I’m very lucky to have my apartment. It’s not too much of a walk-up and hasn’t (fingers crossed) been infested with bed bugs or roaches. I even have a gas stove, which I’ve been told by real adults is a good thing. However, like any first apartment, it has some drawbacks. Some of these things just come with the territory when finding an apartment in your budget, others could have been avoided if had known what to look for. I learned from my mistakes, and now you can as well without ever having to make them yourself.
1. When looking at apartments, I forgot to see if I had cell service. With WiFi seemingly at every coffee shop and street corner, cell service is an afterthought. Especially in my own apartment, it’s rare that I’m not on WiFi, but when it goes out, or a friend stops by, the dead zones in my apartment become all-too-apparent.
2. I didn’t make note of the electrical outlets. Realizing you don’t have enough electrical outlets can be a big problem, but realizing you do have enough just not in the right places is equally frustrating. For instance, I don’t have one near my bed, which means if I want to charge my phone during the night I have to (*gasp*) put it away.
3. I bought furniture before I moved in. Moving into a new apartment is stressful, and like many people, I handle stress with lists. I had a whole slew of furniture I wanted, and I wasn’t going to let time hold me back. However, reality had other plans. I completely overestimated the size of the apartment, and had to send a desk, chairs, and an entire rug back, which is a lot of fun with three flights of stairs.
4. I didn’t clean the oven. Because of this, I didn’t notice the puddle of olive oil from the previous tenants that had pooled at the bottom. If there’s one text your parents don’t want to get from their newly moved-out child, it’s “ha ha something smells weird?” I called the gas company, who immediately told me to take my cat and my important belongings outside. Fortunately, when they arrived, they found the innocuous root of the problem right away — but you should always call the gas company, even if you’re not sure!
A story of emerging adulthood told in two parts. A photo posted by Kate Lindsay (@kathrynfiona) on Aug 23, 2015 at 12:44pm PDT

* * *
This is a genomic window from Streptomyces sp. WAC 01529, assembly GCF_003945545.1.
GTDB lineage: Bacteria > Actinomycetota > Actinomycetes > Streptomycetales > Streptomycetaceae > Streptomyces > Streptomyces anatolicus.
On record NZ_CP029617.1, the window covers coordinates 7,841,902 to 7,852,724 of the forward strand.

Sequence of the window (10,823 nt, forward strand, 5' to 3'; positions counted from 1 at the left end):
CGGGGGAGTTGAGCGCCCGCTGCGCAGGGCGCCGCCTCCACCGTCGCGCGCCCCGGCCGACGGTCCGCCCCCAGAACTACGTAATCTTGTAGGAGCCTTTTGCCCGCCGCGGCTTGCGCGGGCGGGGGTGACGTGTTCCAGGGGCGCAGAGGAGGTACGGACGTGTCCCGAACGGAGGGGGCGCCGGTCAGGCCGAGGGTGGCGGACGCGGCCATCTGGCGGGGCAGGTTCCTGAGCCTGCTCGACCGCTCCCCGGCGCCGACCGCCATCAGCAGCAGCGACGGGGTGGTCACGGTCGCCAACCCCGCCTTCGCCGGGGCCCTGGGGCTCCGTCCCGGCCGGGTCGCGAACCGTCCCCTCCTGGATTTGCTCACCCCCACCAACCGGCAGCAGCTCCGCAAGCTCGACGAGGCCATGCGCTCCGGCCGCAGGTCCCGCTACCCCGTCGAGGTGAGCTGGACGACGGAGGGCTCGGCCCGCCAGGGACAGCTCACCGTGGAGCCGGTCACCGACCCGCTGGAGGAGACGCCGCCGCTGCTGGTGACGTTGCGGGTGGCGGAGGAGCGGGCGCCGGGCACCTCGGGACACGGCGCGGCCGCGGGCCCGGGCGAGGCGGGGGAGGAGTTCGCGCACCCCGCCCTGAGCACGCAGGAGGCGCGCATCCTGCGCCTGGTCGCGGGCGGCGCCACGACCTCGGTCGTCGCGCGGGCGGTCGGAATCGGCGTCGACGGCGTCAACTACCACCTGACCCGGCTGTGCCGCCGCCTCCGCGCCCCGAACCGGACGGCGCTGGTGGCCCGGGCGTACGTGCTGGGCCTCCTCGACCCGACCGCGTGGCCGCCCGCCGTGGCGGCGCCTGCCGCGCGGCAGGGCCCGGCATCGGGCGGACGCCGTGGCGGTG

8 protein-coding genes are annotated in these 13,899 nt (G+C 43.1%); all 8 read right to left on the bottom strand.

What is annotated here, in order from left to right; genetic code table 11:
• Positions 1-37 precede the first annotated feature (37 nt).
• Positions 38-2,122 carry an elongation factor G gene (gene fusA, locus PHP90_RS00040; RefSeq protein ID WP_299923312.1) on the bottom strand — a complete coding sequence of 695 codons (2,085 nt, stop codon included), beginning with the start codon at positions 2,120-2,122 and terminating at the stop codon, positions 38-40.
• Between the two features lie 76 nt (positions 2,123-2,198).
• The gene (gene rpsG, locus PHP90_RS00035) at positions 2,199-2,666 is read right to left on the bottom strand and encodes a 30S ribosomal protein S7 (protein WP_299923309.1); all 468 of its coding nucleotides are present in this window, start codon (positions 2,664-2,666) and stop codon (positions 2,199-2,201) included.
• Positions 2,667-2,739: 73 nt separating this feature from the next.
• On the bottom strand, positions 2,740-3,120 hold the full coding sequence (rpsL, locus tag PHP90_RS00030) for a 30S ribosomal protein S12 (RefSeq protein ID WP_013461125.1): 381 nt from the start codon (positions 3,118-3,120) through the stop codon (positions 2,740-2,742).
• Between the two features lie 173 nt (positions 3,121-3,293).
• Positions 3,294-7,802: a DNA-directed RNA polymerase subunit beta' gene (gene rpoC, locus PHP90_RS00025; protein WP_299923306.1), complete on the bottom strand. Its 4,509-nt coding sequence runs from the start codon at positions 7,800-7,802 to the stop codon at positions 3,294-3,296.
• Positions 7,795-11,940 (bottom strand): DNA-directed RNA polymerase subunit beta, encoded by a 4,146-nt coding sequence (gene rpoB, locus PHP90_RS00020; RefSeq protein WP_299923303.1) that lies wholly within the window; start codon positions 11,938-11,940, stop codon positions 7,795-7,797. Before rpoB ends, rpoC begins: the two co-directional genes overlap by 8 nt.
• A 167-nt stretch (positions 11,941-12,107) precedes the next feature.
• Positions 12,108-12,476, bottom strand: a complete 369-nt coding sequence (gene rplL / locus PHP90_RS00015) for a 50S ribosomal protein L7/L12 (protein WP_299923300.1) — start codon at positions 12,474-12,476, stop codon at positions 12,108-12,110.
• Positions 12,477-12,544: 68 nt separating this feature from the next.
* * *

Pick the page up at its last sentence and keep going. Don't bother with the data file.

5. I got a white rug. A white rug is clean, chic, minimal. It ties the room together without detracting from the decor. It’s also a blank canvas perfect for shoeprints, spilled wine, and pet hair, and not fun to lug out to the curb after your much more practical gray one arrives.
6. I tried to model my decor off Pinterest. What was a source of excitement pre-move-in quickly turned to jealousy as I tried and tried to get my apartment to match the twee and airy aesthetics of all the pins on my “Apartment” board, rather than focusing on my own style. Just scrolling through the #pinspiration hashtag on Instagram is enough to make anyone give up on life and just move into a cardboard box:
A photo posted by Melissa (@mommydiydesign) on Jan 10, 2016 at 2:09pm PST
7. I wanted to be fully moved in and finished decorating after a week. I spent the last four years moving in and out of dorm rooms in a matter of hours, how could a week have gone by and I still only have a mattress in my apartment? Things take time but, more specifically, deliveries take time, and as per #3, apartments require time spent in the space before you realize what it is you actually need.
Today’s office. #ireallyneedsomefurniture A photo posted by Kate Lindsay (@kathrynfiona) on Aug 5, 2015 at 1:10pm PDT
8. I expected it to be perfect. What’s a girl gotta do for a city apartment with hardwood floors and high ceilings and natural light? In reality, have a billion dollars, in practice, adjust her expectations. Sometimes, to unlock your door, you have to turn the knob and body-check it with your hip to get it to pop open. Sometimes, your friends get the lock jammed in your bathroom and you have to go “Oh, yeah, that happens,” and help them from the other side. Sometimes the fire alarm goes off every time you cook and the window looks out into someone else’s bedroom. But sometimes, those things are worth it.
(Images via New Line Cinema, NBC/GIPHY, and author)